SHARYN ALFONSI: At churches across the country, the good will coming from the pulpit to the President seems to be wavering.
LOS ANGELES ARCHBISHOP ROGER CARDINAL MAHONY: He is not on the same page as we are.
ALFONSI: The issue? Abortion. The Vatican condemned the President's policy today, calling it disappointing. On Friday, the President signed an executive order, reversing the ban on federal funding for international organizations that facilitate abortions in other countries. The President didn't allow cameras to film the signing, hoping not to provoke anti-abortion groups.
PROTESTERS: Pro-life remains a lie. You don't care if women die.
ALFONSI: It didn't work. Reaction was fast and brutal. Family groups accused Obama of plotting the infanticide of African children. And the Christian faithful say they're now losing faith in Obama.
TONY PERKINS, FAMILY RESEARCH COUNCIL: I think that to the degree that the President and his administration departs from the focus on the economy and becomes entangled in these social policy issues, which he does not have consensus and support from, from the majority of Americans, I think he runs the risk of derailing his administration.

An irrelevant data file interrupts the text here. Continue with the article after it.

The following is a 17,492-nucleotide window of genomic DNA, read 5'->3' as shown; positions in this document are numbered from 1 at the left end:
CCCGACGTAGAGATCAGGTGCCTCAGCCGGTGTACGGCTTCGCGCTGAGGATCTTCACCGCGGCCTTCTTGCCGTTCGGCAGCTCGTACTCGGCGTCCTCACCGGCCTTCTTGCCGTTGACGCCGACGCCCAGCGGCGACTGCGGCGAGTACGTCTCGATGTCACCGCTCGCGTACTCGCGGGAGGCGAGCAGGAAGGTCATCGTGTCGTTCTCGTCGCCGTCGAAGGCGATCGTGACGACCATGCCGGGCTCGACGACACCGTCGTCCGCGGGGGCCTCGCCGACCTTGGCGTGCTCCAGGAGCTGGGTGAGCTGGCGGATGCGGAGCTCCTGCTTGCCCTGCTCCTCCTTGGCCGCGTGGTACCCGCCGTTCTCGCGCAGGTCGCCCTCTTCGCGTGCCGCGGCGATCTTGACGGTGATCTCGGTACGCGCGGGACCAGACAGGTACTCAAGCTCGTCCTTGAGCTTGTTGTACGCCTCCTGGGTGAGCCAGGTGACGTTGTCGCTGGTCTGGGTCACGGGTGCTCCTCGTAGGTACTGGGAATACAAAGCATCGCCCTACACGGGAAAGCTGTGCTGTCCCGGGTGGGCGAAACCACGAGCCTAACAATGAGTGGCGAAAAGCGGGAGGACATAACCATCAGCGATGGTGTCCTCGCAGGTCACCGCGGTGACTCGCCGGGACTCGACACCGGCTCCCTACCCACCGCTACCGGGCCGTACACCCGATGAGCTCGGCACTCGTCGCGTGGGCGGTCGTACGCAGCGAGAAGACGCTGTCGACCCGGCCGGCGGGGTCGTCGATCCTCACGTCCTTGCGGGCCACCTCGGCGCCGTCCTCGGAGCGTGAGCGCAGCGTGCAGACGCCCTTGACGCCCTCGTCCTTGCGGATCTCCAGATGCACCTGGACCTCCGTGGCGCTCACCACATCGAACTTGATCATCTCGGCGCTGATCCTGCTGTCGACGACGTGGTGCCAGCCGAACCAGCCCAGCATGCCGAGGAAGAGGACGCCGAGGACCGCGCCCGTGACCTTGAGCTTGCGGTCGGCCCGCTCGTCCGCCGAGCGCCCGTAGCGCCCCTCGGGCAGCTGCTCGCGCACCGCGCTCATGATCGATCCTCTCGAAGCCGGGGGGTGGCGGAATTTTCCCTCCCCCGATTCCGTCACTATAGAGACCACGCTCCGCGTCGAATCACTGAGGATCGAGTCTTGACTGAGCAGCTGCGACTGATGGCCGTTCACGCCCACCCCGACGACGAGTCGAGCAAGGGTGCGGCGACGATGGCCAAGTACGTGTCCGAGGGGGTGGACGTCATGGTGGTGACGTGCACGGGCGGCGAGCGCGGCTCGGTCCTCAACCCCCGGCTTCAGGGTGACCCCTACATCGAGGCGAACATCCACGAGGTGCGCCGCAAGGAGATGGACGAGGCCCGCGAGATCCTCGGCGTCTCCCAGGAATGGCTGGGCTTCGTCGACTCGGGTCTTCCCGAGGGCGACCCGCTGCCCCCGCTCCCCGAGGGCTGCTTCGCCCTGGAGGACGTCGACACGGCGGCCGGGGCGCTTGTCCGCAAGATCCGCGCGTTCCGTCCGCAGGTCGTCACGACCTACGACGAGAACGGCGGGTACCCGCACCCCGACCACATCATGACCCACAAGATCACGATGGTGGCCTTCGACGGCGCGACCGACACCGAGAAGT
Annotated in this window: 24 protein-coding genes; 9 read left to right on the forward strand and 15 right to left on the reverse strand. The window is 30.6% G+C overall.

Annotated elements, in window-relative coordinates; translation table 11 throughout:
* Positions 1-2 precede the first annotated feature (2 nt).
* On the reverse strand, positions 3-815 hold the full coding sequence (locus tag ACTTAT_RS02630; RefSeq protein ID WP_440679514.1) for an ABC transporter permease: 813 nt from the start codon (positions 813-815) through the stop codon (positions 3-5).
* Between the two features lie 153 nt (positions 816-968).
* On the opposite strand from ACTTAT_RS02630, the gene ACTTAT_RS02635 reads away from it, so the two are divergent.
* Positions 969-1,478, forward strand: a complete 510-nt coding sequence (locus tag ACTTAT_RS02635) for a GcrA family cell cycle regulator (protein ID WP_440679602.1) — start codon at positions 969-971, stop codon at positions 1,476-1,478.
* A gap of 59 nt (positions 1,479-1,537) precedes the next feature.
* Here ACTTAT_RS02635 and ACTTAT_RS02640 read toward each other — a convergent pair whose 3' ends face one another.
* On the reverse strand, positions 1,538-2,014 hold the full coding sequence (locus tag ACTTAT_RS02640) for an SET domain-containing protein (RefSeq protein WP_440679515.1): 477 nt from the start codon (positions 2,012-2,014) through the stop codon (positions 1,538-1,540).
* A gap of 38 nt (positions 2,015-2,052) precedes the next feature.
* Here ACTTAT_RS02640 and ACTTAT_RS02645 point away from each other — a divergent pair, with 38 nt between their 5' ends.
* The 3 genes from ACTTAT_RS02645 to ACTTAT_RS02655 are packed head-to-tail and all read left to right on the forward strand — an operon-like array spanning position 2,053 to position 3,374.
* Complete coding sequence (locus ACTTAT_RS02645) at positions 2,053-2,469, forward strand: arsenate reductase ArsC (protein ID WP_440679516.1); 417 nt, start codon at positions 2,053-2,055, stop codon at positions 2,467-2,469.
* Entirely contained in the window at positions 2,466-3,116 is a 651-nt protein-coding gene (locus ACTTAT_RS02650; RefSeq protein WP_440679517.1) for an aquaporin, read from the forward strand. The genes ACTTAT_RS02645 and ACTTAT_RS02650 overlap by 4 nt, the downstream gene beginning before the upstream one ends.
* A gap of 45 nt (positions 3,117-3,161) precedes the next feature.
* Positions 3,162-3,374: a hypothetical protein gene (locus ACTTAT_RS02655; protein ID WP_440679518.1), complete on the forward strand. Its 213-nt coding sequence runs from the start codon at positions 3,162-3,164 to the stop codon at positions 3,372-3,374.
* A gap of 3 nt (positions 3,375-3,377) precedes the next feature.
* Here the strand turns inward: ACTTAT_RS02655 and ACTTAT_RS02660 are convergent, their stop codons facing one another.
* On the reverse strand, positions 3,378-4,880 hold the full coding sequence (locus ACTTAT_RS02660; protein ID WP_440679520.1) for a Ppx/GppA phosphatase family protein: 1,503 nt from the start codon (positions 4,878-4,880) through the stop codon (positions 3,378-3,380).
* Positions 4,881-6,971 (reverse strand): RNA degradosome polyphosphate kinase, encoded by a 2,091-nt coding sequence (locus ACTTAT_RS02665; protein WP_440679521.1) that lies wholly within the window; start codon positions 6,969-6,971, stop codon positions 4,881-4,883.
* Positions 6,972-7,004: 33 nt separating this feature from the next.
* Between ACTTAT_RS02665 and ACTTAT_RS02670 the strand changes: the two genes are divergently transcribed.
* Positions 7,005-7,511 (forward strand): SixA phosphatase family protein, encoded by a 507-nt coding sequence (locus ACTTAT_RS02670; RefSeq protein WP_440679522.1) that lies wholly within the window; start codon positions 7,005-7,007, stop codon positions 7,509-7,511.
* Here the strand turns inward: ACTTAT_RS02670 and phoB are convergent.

ALFONSI: Earlier this week, a decision by the FDA to approve the first human trials of embryonic stem cells intensified the divide. But that may be just the tip of the iceberg. Some conservatives are angry Obama's economic stimulus plan contains funding for contraceptives.
POLITICAL ANALYST DOUG MUZZIO: The religious right is not going away. They're going, you know, the issues are abortion, stem cells, a whole series of issues. They are going to oppose a lot of what Obama said he wants to do.
ALFONSI: And the President may upset some more people in the days ahead. He is expected to lift restrictions on federal funding for embryonic stem cell research as early as this week. And proving he's not afraid of a fight, the President told Republicans this week they should stop listening to conservative talk show host Rush Limbaugh or risk a new culture war with conservative voters. Dan?
HARRIS: I know there are those who would say the culture wars never ended. Sharyn Alfonsi, thank you very much.